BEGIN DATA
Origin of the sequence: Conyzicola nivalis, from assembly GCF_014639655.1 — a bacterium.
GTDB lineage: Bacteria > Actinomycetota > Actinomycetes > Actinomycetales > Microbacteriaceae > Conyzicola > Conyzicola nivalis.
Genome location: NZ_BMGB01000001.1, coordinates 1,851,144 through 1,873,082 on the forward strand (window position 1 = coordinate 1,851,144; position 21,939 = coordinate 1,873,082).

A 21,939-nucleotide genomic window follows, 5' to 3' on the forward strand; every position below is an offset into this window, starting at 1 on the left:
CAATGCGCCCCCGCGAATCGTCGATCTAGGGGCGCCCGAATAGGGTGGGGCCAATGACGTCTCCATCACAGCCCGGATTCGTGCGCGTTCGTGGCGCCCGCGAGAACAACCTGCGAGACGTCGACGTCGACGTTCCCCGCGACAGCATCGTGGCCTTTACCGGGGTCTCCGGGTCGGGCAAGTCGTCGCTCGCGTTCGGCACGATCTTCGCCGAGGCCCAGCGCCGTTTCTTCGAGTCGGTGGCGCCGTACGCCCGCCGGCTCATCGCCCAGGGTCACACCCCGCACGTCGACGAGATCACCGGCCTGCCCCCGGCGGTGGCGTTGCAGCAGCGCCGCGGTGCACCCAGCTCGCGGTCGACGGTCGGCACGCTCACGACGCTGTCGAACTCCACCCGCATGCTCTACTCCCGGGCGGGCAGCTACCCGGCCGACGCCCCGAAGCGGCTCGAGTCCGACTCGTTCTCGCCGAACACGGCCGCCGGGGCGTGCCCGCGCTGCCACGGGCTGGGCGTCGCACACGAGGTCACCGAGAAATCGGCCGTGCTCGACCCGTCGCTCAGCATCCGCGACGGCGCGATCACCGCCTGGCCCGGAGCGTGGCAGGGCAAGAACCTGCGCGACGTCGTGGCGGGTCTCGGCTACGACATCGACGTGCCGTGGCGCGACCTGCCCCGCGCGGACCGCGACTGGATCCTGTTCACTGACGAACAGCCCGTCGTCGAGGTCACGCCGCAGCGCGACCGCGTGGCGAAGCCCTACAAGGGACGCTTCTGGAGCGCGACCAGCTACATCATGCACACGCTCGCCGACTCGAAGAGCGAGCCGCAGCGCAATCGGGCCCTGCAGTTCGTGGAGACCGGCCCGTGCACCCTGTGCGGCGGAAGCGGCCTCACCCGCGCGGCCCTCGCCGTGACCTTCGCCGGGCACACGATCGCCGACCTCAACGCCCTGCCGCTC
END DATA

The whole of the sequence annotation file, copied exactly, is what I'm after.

Origin of the sequence: Conyzicola nivalis, from assembly GCF_014639655.1 — a bacterium.
GTDB lineage: Bacteria > Actinomycetota > Actinomycetes > Actinomycetales > Microbacteriaceae > Conyzicola > Conyzicola nivalis.
Genome location: NZ_BMGB01000001.1, coordinates 1,851,144 through 1,873,082 on the forward strand (window position 1 = coordinate 1,851,144; position 21,939 = coordinate 1,873,082).

A 21,939-nucleotide genomic window follows, 5' to 3' on the forward strand; every position below is an offset into this window, starting at 1 on the left:
CAATGCGCCCCCGCGAATCGTCGATCTAGGGGCGCCCGAATAGGGTGGGGCCAATGACGTCTCCATCACAGCCCGGATTCGTGCGCGTTCGTGGCGCCCGCGAGAACAACCTGCGAGACGTCGACGTCGACGTTCCCCGCGACAGCATCGTGGCCTTTACCGGGGTCTCCGGGTCGGGCAAGTCGTCGCTCGCGTTCGGCACGATCTTCGCCGAGGCCCAGCGCCGTTTCTTCGAGTCGGTGGCGCCGTACGCCCGCCGGCTCATCGCCCAGGGTCACACCCCGCACGTCGACGAGATCACCGGCCTGCCCCCGGCGGTGGCGTTGCAGCAGCGCCGCGGTGCACCCAGCTCGCGGTCGACGGTCGGCACGCTCACGACGCTGTCGAACTCCACCCGCATGCTCTACTCCCGGGCGGGCAGCTACCCGGCCGACGCCCCGAAGCGGCTCGAGTCCGACTCGTTCTCGCCGAACACGGCCGCCGGGGCGTGCCCGCGCTGCCACGGGCTGGGCGTCGCACACGAGGTCACCGAGAAATCGGCCGTGCTCGACCCGTCGCTCAGCATCCGCGACGGCGCGATCACCGCCTGGCCCGGAGCGTGGCAGGGCAAGAACCTGCGCGACGTCGTGGCGGGTCTCGGCTACGACATCGACGTGCCGTGGCGCGACCTGCCCCGCGCGGACCGCGACTGGATCCTGTTCACTGACGAACAGCCCGTCGTCGAGGTCACGCCGCAGCGCGACCGCGTGGCGAAGCCCTACAAGGGACGCTTCTGGAGCGCGACCAGCTACATCATGCACACGCTCGCCGACTCGAAGAGCGAGCCGCAGCGCAATCGGGCCCTGCAGTTCGTGGAGACCGGCCCGTGCACCCTGTGCGGCGGAAGCGGCCTCACCCGCGCGGCCCTCGCCGTGACCTTCGCCGGGCACACGATCGCCGACCTCAACGCCCTGCCGCTC